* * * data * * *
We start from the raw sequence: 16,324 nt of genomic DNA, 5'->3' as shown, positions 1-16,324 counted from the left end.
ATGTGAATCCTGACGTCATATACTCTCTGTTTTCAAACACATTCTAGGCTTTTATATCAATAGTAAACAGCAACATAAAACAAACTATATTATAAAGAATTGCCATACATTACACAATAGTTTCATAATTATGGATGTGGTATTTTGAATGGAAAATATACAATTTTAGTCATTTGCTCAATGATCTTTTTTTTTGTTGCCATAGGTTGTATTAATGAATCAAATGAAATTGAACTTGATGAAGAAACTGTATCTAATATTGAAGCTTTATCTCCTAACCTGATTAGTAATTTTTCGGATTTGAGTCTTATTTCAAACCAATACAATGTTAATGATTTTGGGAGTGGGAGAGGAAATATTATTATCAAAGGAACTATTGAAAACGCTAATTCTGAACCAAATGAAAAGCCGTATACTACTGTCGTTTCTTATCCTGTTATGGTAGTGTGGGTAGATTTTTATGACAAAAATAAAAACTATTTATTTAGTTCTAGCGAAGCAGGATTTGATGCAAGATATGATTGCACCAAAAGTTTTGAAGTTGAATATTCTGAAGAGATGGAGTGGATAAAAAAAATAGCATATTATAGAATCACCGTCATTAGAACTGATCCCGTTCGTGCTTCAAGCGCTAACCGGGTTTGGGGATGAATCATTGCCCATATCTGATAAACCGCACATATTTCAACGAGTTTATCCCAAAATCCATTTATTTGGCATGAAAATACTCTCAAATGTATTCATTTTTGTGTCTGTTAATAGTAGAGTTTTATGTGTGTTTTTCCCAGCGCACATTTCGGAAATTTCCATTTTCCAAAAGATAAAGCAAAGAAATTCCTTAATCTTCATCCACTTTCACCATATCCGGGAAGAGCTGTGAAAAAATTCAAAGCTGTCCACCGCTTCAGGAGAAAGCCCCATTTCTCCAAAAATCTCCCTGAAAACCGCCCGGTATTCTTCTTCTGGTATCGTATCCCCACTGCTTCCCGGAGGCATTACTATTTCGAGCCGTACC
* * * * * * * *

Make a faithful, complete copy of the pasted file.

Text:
We start from the raw sequence: 16,324 nt of genomic DNA, 5'->3' as shown, positions 1-16,324 counted from the left end.
ATGTGAATCCTGACGTCATATACTCTCTGTTTTCAAACACATTCTAGGCTTTTATATCAATAGTAAACAGCAACATAAAACAAACTATATTATAAAGAATTGCCATACATTACACAATAGTTTCATAATTATGGATGTGGTATTTTGAATGGAAAATATACAATTTTAGTCATTTGCTCAATGATCTTTTTTTTTGTTGCCATAGGTTGTATTAATGAATCAAATGAAATTGAACTTGATGAAGAAACTGTATCTAATATTGAAGCTTTATCTCCTAACCTGATTAGTAATTTTTCGGATTTGAGTCTTATTTCAAACCAATACAATGTTAATGATTTTGGGAGTGGGAGAGGAAATATTATTATCAAAGGAACTATTGAAAACGCTAATTCTGAACCAAATGAAAAGCCGTATACTACTGTCGTTTCTTATCCTGTTATGGTAGTGTGGGTAGATTTTTATGACAAAAATAAAAACTATTTATTTAGTTCTAGCGAAGCAGGATTTGATGCAAGATATGATTGCACCAAAAGTTTTGAAGTTGAATATTCTGAAGAGATGGAGTGGATAAAAAAAATAGCATATTATAGAATCACCGTCATTAGAACTGATCCCGTTCGTGCTTCAAGCGCTAACCGGGTTTGGGGATGAATCATTGCCCATATCTGATAAACCGCACATATTTCAACGAGTTTATCCCAAAATCCATTTATTTGGCATGAAAATACTCTCAAATGTATTCATTTTTGTGTCTGTTAATAGTAGAGTTTTATGTGTGTTTTTCCCAGCGCACATTTCGGAAATTTCCATTTTCCAAAAGATAAAGCAAAGAAATTCCTTAATCTTCATCCACTTTCACCATATCCGGGAAGAGCTGTGAAAAAATTCAAAGCTGTCCACCGCTTCAGGAGAAAGCCCCATTTCTCCAAAAATCTCCCTGAAAACCGCCCGGTATTCTTCTTCTGGTATCGTATCCCCACTGCTTCCCGGAGGCATTACTATTTCGAGCCGTACC